The falling three methods pattern is composed of five candles arranged in a specific manner, signaling the continuation of a downtrend. It encompasses an extended red body, followed by three successive small green bodies and another extended red body. The bodies of the green candles are all encompassed by the bearish reds, illustrating that bulls lack the strength to reverse the prevailing downtrend.


Rising Three Methods

Conversely, the rising three methods pattern is the antithesis of the preceding one and typically emerges during uptrends. This pattern involves an extended green candle, followed by three minor red candles, and then culminates with another long green candle.



How to Interpret a Candlestick Chart

Candlestick charts become more understandable with practice, as they offer a wealth of information about historical price movements. In addition to the previously discussed candlestick patterns, there are chart formations composed of multiple candlesticks arranged in specific ways. Examples include double tops and double bottoms, flags and pennants, among others.


Whether you're a novice or an experienced trader, reading a candlestick chart involves visually assessing the overall trend. These visual cues generally provide enough insight to help traders recognize particular patterns within the candlesticks and their configurations, particularly at resistance and support levels.


Common Terminology in Candlestick Charts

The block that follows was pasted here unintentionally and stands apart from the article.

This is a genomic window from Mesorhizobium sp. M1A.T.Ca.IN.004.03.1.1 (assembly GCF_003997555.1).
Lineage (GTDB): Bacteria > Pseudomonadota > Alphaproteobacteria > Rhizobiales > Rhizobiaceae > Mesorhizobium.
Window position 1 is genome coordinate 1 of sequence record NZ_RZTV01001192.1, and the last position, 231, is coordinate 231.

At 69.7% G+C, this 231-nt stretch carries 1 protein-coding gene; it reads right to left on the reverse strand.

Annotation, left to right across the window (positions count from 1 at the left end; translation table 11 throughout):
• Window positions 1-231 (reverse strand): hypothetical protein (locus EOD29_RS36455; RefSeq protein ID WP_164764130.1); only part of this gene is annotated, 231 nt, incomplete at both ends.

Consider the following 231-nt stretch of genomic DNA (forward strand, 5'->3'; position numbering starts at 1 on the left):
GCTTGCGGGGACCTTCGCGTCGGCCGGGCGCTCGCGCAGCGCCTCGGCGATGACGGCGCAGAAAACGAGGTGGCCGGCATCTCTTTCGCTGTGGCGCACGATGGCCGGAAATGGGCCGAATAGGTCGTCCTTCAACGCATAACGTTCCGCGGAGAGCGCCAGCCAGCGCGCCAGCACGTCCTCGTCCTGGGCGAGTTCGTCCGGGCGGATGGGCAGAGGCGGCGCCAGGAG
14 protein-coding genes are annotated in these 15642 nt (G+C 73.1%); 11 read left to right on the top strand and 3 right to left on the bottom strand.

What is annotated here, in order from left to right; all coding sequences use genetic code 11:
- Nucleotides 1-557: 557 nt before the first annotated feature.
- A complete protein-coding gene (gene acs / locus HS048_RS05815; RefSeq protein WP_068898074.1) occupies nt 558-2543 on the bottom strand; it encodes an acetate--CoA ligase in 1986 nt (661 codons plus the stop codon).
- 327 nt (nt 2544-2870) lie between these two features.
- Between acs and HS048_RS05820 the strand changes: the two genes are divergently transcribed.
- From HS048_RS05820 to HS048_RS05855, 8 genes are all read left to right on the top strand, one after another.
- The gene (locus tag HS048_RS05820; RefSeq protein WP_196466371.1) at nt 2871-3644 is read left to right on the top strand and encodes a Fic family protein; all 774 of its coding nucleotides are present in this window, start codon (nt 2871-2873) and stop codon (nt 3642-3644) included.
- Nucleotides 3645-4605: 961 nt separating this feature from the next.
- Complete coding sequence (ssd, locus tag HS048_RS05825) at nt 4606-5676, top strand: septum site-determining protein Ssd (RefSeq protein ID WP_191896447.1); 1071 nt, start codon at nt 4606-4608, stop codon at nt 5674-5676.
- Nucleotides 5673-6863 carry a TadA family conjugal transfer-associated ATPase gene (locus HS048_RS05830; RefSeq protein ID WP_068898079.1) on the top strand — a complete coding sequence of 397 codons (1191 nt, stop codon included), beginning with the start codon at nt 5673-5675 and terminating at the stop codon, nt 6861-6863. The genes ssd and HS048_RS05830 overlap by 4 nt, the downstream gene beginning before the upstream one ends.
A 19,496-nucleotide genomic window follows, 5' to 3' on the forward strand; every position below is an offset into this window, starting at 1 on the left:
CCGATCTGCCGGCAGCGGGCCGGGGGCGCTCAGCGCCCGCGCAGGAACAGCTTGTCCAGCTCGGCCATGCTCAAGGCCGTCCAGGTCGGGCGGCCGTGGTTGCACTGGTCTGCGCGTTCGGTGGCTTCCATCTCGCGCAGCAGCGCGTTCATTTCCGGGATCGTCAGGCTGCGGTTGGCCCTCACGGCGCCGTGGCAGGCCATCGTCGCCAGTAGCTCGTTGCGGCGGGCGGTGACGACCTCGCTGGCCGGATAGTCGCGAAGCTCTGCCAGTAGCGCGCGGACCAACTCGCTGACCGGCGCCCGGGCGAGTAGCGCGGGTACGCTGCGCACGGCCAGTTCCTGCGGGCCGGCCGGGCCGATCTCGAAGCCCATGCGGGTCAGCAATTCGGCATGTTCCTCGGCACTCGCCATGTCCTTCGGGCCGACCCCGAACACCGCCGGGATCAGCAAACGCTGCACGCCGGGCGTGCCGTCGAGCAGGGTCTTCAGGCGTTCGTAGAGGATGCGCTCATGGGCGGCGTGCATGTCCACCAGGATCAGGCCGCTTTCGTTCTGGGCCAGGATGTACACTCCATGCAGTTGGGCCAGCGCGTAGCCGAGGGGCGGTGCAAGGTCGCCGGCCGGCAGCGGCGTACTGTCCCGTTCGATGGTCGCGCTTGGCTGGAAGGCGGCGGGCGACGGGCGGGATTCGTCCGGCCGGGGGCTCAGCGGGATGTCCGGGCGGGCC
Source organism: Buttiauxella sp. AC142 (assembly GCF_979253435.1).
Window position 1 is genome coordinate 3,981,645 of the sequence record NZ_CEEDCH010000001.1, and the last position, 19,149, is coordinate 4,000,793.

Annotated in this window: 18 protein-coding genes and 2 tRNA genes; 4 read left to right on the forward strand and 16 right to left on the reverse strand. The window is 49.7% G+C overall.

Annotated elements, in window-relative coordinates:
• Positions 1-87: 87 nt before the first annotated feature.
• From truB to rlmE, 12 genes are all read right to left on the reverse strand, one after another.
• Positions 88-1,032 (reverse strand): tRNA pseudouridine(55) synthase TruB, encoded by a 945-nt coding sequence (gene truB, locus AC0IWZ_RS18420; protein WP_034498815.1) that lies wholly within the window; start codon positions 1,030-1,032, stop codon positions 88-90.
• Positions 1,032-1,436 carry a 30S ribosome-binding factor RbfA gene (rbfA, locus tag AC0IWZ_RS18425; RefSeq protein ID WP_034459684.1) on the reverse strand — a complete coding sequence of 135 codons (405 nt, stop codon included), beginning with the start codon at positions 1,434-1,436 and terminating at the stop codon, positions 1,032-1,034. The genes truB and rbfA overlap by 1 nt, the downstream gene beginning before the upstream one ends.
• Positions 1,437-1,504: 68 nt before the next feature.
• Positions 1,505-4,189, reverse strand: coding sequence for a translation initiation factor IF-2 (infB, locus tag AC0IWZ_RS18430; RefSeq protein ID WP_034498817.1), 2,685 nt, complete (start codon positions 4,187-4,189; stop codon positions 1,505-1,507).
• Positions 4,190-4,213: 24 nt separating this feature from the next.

Here are several terms associated with candlestick charts to review whenever you engage in trading:


Emerging patterns: These are candlestick patterns that are still in the process of forming.


Completed patterns: These refer to patterns that have already materialized and can be seen as either bullish or bearish signals.


Open: The opening price of a candlestick.


Close: The closing price of a candlestick.


High: The highest price level reached during the candle's timeframe.


Low: The lowest price level touched during the candle's timeframe.



Advantages of Utilizing Candlestick Patterns

Candlestick patterns offer cryptocurrency traders enhanced clarity regarding potential market movements. Essentially, they serve as signals that assist traders in determining when to initiate long or short positions, as well as when to enter or exit the market. For instance, swing traders heavily rely on candlestick charts to identify indicators for swing trading, aiding in the recognition of reversal and continuation trading patterns.


Candlestick charts and their patterns assist traders in identifying trends, grasping momentum shifts, and gauging the prevailing market sentiment in real-time.


Strategies for Swiftly Memorizing Candlestick Patterns

To swiftly identify candlestick patterns, traders should familiarize themselves by closely observing charts and engaging in trades with small amounts of capital. A productive approach involves focusing on individual candle formations and analyzing them to recognize two-stick patterns.


Starting with one pattern and thoroughly mastering it will build confidence in swiftly identifying it amidst fluctuating prices.




Candlestick patterns should be a fundamental tool in the toolkit of every cryptocurrency trader, including those involved in day trading, due to their proven effectiveness, akin to their application in forex or stock markets.


While these patterns can provide valuable standalone trading signals, we recommend supplementing them with technical analysis indicators to either validate or invalidate their indications.


Further Reading:

Stop Loss and Take Profit: Transforming Your Trading Strategy
How to Achieve Zero Slippage When Trading
A Guide to Multi Deposit Address